Life is a Festival
Part I: The Brooklyn International Film Festival
Brooklyn is by far the most populous of New York City's five boroughs, as well as one of the most diverse counties on the planet. Blue in the Face, the 1995 movie that attempted to capture the wily essence of the borough, claimed that Brooklyn was home to 2.3 million people including 90 distinct ethnic groups, numbers that may be gross underestimates by now.
This is all to say that Brooklyn is the perfect place for an international film festival. Brooklyn Borough President Marty Markowitz (who recently made national headlines for removing portraits of George Washington from Brooklyn's Borough Hall) echoed these sentiments in his introduction to the Brooklyn International Film Festival at the Brooklyn Museum of Art (April 29 to May 5). Markowitz cited Brooklyn as a major film setting. "Many of our streets have been involved with filmmaking," he stated. "It's hard not to bump into it." He even bragged about having secured a promise from Steven Spielberg to hold a big, glitzy premiere in the borough one of these days, although he seemed less than star struck. "When you make it in Brooklyn," he boasted, "you make it big time."
But the festival was like that. A shaggy dog mix of foreign titles and real local crop, low-budget videos and big eye-popping action flicks. The film's opener, Maurizio Sciarra's Off to the Revolution by 2CV, is an Italian production about a Portuguese guy who, along with his Italian roommate and French ex-girlfriend, hits the road through Italy, France, and Spain to attend the 1974 Portuguese revolution. Throw in a couple of Jamaicans and an Eskimo and you're looking at a typical Brooklyn street.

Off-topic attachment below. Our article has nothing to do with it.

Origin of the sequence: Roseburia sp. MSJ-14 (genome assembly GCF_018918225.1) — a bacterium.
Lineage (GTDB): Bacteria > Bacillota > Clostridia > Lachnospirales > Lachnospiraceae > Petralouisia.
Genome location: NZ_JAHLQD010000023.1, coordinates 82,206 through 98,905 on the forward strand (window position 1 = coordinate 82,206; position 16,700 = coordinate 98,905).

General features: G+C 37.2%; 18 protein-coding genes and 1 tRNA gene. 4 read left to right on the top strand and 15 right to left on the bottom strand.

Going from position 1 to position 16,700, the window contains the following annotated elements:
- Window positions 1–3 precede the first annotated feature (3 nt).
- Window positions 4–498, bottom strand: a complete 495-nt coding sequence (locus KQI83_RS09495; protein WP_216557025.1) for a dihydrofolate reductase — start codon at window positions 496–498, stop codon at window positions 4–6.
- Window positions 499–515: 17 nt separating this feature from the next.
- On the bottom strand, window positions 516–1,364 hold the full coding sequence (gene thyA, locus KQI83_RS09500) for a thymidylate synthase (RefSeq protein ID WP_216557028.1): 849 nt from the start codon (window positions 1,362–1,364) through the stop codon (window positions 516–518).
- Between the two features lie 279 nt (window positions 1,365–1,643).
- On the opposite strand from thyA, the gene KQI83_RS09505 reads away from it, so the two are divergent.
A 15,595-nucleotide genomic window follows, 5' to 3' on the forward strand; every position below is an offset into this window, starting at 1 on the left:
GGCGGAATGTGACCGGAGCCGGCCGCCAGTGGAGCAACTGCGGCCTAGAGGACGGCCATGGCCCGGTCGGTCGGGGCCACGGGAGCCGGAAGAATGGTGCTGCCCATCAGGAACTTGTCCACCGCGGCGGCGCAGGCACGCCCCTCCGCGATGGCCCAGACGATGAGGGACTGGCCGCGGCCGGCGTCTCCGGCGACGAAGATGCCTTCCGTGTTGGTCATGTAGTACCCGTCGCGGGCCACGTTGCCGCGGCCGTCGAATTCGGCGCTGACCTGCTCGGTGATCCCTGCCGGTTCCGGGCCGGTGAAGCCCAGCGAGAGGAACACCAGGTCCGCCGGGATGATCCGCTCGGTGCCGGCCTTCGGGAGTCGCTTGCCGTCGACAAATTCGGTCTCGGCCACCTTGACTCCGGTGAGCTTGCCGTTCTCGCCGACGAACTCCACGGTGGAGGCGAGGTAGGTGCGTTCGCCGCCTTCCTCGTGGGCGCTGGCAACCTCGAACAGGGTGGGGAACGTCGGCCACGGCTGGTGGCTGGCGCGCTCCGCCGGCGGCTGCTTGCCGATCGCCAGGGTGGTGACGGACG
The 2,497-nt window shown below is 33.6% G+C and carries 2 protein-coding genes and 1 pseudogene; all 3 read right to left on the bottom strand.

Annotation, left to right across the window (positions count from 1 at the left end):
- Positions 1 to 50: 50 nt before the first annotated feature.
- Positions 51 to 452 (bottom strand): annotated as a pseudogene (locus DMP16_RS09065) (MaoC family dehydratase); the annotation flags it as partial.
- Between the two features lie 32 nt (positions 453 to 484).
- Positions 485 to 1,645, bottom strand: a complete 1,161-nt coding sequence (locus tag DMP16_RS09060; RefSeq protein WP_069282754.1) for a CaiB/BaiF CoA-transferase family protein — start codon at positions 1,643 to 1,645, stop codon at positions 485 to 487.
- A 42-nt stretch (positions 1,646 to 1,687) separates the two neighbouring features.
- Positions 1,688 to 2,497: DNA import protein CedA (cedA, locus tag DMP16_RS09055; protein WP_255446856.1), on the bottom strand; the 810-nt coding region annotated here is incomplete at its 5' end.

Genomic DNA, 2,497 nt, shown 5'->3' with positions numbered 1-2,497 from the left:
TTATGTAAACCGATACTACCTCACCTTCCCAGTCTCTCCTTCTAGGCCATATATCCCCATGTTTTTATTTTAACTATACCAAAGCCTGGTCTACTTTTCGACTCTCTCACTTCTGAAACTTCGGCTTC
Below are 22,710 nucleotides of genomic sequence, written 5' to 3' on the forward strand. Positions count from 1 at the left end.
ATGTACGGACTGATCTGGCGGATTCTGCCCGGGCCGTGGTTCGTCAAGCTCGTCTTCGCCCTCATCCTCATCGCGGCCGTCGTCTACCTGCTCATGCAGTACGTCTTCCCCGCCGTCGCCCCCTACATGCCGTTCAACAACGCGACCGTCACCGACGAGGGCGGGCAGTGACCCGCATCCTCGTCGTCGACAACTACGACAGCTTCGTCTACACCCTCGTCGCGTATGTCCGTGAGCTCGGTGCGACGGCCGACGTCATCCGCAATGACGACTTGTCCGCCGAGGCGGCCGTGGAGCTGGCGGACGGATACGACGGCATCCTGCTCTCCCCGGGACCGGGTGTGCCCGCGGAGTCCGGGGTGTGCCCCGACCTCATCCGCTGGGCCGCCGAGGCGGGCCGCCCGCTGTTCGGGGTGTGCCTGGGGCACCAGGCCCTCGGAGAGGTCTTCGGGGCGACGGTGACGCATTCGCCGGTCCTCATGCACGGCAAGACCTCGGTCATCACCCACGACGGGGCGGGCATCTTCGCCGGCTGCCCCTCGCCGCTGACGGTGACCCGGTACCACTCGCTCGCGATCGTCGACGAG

Even the festival itself reflects the unruly, ever-changing shape of Brooklyn. In its fifth year, the Brooklyn International Film festival is actually something of a rookie. For the past four years it's been known as the Williamsburg Brooklyn Film Festival and it took place at the now-defunct Commodore Theater in Williamsburg, a neighborhood that has added a significant artists' community to its traditional Polish population over the last decade. Sensing a need to expand out of the 'hood, festival director Marco Ursino changed the fest's name (giving it the odd but somehow appropriate anagram BIFF) and moved it to its current location, the Brooklyn Museum of Art, New York's second biggest museum and home to controversial exhibits like "Sensation," which featured the elephant dung Virgin Mary painting. According festival director Marco Ursino, the folks at the Brooklyn Museum "stand up and do whatever they want for the sake of art," even when that meant coming under fire from then-mayor Rudy Giuliani.
This attempt to encompass more of Brooklyn than just Williamsburg also helped increase the scope of the fest. "It's truly internationally known," says Ursino, referring to the museum. "Williamsburg is like la-la land; not quite Manhattan, but not quite Brooklyn. The BMA opened the door to Brooklyn." And, luckily, a new audience responded. "We didn't lose the audience of past years. We still have the artsy crowd, but for the first time we were confronted with regular Joes from Park Slope. There is a strong curiosity in Brooklyn everywhere you go." And the festival was ready to reflect back the diversity of the audience in its selection of films. "We don't have films that feel or look like each other," Marco explains. "We received 1000 [submissions] from 69 countries, so the ones we put in are films we really believe in."